When someone is reluctant to engage in negotiation, you might try to wear her down until she finally caves in. Before you risk becoming a pest, however, ask yourself a critical question: Am I talking to the right person?
When negotiators fail to map out the negotiation process in advance, they can encounter detours and dead ends, write David A. Lax and James K. Sebenius in their book 3-D Negotiation: Powerful Tools to Change the Game in Your Most Important Deals (Harvard Business School Press, 2006). One common mistake: beating down the wrong door.
Looking beyond common rules of thumb such as “get your allies on board first,” Lax and Sebenius advise you to map backward from your goal to identify the correct sequence for your negotiation. The process of mapping backward entails envisioning your preffered outcome and then thinking in reverse about how to get to your desired end point.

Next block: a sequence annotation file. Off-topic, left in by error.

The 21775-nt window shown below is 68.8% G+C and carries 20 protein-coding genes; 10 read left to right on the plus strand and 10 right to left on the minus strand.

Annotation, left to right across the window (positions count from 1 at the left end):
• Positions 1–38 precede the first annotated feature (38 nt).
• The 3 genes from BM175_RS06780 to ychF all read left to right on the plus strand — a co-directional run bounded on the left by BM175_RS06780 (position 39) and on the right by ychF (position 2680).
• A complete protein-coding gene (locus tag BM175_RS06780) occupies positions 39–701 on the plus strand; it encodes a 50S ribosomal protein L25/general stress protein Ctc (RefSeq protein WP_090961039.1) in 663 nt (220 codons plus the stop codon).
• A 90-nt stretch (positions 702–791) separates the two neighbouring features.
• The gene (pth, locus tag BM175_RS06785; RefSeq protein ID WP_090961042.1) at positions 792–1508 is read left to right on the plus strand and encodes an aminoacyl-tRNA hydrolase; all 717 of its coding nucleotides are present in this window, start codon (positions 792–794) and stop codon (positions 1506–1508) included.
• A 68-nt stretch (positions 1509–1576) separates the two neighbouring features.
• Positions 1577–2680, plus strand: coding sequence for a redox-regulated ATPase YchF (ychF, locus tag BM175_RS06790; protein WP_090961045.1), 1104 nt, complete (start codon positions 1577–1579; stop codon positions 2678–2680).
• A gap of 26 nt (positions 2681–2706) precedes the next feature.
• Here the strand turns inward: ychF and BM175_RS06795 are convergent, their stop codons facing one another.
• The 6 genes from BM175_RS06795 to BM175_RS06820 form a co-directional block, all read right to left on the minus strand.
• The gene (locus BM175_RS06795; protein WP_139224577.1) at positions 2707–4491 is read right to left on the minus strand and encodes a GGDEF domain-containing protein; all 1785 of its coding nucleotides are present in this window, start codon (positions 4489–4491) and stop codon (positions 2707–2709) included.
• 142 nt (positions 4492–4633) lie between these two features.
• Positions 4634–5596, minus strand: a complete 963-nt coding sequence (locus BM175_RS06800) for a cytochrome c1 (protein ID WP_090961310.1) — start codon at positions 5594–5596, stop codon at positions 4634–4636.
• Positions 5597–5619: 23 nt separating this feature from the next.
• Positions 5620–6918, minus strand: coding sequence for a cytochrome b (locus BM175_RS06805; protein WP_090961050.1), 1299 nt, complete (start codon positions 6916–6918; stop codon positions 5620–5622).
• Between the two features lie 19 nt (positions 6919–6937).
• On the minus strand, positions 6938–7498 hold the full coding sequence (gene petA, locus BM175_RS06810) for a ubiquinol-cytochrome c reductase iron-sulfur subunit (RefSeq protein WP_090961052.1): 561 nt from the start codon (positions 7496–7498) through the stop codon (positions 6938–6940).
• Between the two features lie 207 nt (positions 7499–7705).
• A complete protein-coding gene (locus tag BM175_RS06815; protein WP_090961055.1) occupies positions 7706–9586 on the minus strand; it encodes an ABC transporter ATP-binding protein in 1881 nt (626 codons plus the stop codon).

How does backward mapping work? Start by drawing a “map” of all the parties in your organization who are currently involved in the negotiation as well as those who might have something to contribute. Identify their interests in negotiating with you and consider the likelihood that each party will cooperate with you. In addition, think about how the parties relate to one another. Who influences whom?
Next, consider how you can reach your ultimate target – the person or people you need to help you achieve your goals. Who can help you win over that target? How can you win that party over?
Often this type of analysis leads to the conclusion that you’re approaching people in the wrong order. Instead, focus on winning support from those who can influence your ultimate target.
Adapted from “Negotiating for Change in Your Organization,” first published in the Negotiation newsletter, June 2010.